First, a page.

Buckley was born in Templeglantine, Co. Limerick on 19th December 1952. As a child, he learned to play traditional music by Liam Moloney with the button accordion. From 1964 till 1969, Buckley studied in Salesian College, Ballinakill, where he learnt to play the flute. In 1968, Buckley realised that he wanted to become a composer after listening to Beethoven’s Third Symphony and Penderecki's Threnody for the victims of Hiroshima. Post-Ballinakill, Buckley went to St Patrick’s Teaching Training College, Drumcondra, Dublin. He also continued to study the flute at the Royal Irish Academy of Music. In 1971, Buckley became qualified as a teacher, but he chose instead to pursue a career in music and became a pupil of James Wilson.
In 1973, Buckley had his first acknowledged work, a Sonata for cor anglais and piano. It was the first piece of his to be performed by professionals, namely Lindsay Armstrong and Gillian Smith. The piece premiered in 1974 at the “Festival of Twentieth Century Music” at Trinity College, Dublin. It was described as “a work of real charm and delight” by Charles Acton of the Irish Times. After working on the piece for another 6 months, the sonata was broadcasted on RTE, Ireland's National Television and Radio Broadcaster.
From 1978 to 1982, Buckley was in Cardiff, Wales to continue his musical studies. After which he worked as a secondary school teacher while working as an independent composer. In 1983 John Buckley and James Wilson co-founded the ‘Ennis Composition Summer School’, an institution focused on composition teaching. It all began when he was invited to participate in a project by the Mid-West Arts in Limerick. They had invited all the composers of Ireland in hopes that the composers would integrate and become more involved in music making in the region. Buckley had proposed the idea of a summer school for young and emerging composers, and for those who wish to just explore the option of composing.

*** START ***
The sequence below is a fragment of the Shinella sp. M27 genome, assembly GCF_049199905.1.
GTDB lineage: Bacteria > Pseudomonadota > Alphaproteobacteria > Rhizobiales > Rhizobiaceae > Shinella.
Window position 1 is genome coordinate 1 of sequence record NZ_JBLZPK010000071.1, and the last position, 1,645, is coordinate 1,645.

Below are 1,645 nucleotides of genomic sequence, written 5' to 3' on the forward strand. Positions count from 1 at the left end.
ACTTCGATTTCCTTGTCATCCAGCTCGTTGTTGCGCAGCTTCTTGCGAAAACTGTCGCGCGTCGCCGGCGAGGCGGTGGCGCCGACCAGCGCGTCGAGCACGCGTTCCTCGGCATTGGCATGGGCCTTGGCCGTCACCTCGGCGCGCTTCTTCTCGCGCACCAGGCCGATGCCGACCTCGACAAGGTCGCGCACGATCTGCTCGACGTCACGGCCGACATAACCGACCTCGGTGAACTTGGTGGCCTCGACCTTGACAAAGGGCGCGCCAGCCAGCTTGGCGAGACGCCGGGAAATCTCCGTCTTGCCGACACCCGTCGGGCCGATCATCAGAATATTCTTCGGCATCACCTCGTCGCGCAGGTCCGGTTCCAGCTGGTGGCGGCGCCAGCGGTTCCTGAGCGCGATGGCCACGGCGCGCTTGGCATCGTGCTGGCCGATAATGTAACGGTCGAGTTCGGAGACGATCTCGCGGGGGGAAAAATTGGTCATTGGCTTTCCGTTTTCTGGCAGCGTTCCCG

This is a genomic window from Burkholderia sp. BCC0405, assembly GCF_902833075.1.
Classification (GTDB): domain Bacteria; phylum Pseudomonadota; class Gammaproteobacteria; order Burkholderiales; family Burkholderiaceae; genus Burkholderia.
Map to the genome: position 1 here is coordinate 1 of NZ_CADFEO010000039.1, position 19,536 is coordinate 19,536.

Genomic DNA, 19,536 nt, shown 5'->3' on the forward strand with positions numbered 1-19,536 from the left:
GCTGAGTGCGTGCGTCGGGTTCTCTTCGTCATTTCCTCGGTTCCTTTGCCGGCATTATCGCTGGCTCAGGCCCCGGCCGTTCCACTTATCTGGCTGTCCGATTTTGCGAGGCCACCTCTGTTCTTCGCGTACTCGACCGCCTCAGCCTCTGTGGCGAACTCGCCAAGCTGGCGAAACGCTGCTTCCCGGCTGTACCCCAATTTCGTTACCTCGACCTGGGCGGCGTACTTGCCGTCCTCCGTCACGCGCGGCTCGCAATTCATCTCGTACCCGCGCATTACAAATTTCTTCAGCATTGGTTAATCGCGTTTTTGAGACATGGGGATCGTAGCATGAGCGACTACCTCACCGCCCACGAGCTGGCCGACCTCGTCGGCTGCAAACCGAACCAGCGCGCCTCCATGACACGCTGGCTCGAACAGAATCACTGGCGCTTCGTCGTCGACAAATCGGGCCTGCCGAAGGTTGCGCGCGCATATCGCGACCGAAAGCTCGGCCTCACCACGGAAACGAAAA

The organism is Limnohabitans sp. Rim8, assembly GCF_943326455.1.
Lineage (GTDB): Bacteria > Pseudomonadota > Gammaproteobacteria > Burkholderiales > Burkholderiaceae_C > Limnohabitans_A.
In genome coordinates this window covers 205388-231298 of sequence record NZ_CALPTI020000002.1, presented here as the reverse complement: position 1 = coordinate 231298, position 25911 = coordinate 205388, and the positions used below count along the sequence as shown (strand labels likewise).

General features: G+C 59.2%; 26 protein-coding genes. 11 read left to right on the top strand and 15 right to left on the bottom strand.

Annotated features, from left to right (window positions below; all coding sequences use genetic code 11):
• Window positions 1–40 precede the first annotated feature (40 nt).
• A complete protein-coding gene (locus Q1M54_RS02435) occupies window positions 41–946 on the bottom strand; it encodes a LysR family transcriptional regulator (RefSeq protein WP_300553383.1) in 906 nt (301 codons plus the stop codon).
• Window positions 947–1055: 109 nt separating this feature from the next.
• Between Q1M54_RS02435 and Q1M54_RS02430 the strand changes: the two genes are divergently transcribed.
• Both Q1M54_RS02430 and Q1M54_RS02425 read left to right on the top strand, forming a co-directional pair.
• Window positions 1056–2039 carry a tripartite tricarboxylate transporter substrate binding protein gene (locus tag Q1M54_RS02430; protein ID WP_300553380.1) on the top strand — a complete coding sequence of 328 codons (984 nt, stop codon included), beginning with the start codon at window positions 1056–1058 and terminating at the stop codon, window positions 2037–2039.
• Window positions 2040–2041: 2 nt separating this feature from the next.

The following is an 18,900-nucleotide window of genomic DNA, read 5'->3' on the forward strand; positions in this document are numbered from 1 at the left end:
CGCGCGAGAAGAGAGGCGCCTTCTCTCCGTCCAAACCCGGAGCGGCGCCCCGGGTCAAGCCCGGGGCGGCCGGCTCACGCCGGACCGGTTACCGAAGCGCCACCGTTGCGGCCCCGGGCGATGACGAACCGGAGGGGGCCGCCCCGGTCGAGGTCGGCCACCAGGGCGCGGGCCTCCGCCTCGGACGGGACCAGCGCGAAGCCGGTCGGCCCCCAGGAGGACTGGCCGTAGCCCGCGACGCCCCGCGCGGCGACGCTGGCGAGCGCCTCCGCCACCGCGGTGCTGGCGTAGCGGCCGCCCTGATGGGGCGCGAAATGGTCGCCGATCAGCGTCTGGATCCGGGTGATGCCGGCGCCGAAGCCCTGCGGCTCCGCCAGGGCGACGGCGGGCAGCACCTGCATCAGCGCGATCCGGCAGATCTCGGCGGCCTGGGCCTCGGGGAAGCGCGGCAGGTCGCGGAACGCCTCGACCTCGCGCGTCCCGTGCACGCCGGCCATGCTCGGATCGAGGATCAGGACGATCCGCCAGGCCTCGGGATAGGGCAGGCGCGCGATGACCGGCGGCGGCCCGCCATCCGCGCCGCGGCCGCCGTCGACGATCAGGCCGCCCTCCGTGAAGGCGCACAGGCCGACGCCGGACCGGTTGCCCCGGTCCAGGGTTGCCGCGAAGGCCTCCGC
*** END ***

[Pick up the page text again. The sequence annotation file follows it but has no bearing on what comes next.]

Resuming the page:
Buckley was able to get funding support from the Arts Council and Coláiste Mhuire situated in Ennis. It was decided that the summer programme would be held in County Clare. Students had the chance to write short musical exercises that allowed them the chance to explore different styles of the 20th century; serialism, neo-classicism, minimalism and etc. Over time the standard of students attending Ennis Composition Summer School rose and several of the students have received a distinguished reputation as composers.
Buckley’s music in the beginning was mostly for vocal and choir, and solo instrumental with a few ensembles and orchestral pieces, but in the last decade almost all his pieces have been ensemble pieces. In 2001, Buckley became a music lecturer at St. Patrick’s College, Drumcondra and is still doing so to this day. He received his PhD in music in 2002 from Maynooth University and Doctorate of Music in 2007, something that many have only dreamed about. Other notable Doctors of Music is Sir Paul McCartney, Jimmy Page and Bob Dylan, to name a few.
Buckley has had his work featured in the International Rostrum of Composers, and the International Society for Contemporary Music. John Buckley has largely contributed to the music scene especially that of Irish music. Most recently, he has been arranging a number of traditional Irish songs for the flute, harp, viola, percussion and the string quartet. Buckley has said that he plans to stop teaching one day soon and become a full-fledged composer again.